Two squabbling brothers confront their demons, their crumbling love lives and a hate crime case that thrusts them back to their Maine roots.
The titular boys of this follow-up to Strout’s Pulitzer-winning 2008 short story collection, Olive Kitteridge, are Jim and Bob Burgess, who are similar on the surface—lawyers, New Yorkers—but polar opposites emotionally. Jim is a high-wattage trial attorney who’s quick with a cruel rejoinder designed to put people in their place, while Bob is a divorcé who works for Legal Aid and can’t shake the guilt of killing his dad in a freak accident as a child. The two snap into action when their sister’s son in their native Maine is apprehended for throwing a pig’s head into a mosque. The scenario gives Strout an opportunity to explore the culture of the Somalis who have immigrated to the state in recent years—a handful of scenes are told from the perspective of a Somali cafe owner, baffled by American arrogance, racism and cruelty. But this is mainly a carefully manicured study of domestic (American and household) dysfunction with some rote messages about the impermanence of power and the goodness that resides in hard-luck souls—it gives nothing away to say that Jim comes to a personal reckoning and that Bob isn’t quite the doormat he’s long been thought to be. Speeding the plot turns along are Jim’s wife, Helen, an old-money repository of white guilt, and Jim and Bob’s sister, Susan, a hardscrabble repository of parental anxiety. Strout’s writing is undeniably graceful and observant: She expertly captures the frenetic pace of New York and relative sluggishness of Maine. But her character arrangements often feel contrived, archetypal and predestined; Jim’s in particular becomes a clichéd symbol of an overinflated ego.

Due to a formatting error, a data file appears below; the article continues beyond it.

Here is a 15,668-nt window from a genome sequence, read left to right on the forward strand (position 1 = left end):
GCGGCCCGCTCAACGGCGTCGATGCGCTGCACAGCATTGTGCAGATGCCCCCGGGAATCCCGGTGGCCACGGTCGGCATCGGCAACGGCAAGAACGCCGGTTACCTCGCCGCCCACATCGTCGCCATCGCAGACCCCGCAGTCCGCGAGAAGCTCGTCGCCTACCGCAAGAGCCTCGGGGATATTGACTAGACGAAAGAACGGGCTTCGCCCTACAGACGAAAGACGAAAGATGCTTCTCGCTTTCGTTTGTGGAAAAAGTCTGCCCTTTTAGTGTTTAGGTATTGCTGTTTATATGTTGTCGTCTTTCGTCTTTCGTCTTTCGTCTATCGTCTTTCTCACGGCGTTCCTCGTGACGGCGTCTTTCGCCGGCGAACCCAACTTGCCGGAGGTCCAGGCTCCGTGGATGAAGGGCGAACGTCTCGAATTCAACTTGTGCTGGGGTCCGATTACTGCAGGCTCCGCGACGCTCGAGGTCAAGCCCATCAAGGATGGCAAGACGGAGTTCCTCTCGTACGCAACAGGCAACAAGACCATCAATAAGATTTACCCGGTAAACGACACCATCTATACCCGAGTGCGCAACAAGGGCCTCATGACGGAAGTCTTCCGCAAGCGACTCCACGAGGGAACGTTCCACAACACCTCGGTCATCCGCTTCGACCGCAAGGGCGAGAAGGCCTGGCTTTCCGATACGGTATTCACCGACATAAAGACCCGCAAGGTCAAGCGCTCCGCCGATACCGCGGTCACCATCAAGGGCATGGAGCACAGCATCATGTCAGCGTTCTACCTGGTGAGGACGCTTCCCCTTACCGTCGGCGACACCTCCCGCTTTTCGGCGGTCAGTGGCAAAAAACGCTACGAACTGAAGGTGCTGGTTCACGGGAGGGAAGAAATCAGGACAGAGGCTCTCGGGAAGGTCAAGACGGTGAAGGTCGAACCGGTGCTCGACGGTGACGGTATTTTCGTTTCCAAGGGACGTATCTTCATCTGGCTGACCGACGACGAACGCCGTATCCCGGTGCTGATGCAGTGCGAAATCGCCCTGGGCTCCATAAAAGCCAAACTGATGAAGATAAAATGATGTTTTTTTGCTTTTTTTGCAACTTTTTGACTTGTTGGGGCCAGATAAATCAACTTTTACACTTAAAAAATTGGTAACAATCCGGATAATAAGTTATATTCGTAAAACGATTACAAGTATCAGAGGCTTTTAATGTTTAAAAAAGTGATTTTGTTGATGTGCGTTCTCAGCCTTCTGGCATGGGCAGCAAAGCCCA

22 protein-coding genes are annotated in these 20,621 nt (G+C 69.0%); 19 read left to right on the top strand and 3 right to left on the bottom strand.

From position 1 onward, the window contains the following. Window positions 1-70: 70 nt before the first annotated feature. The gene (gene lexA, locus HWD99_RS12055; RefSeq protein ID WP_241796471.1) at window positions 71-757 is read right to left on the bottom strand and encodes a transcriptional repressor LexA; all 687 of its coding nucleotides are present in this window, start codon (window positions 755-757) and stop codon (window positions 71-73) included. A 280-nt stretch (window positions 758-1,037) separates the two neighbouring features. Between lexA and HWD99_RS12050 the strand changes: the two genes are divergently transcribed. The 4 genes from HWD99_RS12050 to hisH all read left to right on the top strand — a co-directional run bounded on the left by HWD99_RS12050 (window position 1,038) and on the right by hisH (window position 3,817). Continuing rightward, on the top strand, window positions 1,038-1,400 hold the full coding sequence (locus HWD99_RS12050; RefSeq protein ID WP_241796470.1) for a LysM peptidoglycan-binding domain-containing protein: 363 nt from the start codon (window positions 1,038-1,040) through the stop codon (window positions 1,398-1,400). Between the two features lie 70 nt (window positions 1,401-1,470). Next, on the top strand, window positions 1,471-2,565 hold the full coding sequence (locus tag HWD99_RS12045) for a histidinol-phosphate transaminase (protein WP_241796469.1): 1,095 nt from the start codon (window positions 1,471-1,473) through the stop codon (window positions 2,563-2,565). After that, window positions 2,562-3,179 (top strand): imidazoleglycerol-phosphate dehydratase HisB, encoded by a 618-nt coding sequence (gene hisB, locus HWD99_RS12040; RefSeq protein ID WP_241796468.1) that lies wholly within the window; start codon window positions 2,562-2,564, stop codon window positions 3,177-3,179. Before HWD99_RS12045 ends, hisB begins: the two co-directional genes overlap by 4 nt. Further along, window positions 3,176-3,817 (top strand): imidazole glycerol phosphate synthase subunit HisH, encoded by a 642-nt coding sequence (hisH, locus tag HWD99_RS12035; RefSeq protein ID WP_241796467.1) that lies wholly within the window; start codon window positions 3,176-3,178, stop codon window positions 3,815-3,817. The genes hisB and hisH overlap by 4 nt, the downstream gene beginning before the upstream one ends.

A skilled but lackluster novel that dutifully ticks off the boxes of family strife, infidelity and ripped-from-the-headlines issues.